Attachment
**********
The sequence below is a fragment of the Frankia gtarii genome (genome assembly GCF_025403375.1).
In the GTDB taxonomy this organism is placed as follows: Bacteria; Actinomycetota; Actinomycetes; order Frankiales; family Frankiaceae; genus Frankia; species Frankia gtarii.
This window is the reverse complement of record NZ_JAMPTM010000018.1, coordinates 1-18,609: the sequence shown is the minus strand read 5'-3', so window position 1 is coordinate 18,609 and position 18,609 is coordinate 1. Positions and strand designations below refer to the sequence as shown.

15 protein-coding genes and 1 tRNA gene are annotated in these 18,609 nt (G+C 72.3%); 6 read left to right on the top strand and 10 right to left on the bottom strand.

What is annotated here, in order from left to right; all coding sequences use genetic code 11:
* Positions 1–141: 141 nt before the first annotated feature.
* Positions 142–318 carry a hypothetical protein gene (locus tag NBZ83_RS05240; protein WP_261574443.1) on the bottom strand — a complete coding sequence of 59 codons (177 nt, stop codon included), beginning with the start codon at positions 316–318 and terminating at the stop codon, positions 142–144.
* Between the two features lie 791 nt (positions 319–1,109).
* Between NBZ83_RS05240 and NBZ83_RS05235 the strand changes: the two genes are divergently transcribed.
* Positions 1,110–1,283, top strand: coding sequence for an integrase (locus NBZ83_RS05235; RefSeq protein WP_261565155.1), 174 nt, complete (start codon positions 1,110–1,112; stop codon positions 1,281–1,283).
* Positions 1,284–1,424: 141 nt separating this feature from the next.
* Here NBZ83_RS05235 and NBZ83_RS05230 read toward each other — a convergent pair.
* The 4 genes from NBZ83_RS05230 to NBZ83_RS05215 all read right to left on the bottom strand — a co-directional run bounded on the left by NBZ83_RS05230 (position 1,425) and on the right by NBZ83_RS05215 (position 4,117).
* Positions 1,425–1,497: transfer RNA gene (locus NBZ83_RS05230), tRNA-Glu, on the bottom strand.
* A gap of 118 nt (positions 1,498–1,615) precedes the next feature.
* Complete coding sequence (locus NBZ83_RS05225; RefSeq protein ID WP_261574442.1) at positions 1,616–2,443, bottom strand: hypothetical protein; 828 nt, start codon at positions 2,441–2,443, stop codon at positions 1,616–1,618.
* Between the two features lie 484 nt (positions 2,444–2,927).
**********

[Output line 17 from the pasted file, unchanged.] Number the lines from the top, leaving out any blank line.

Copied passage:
* Between the two features lie 484 nt (positions 2,444–2,927).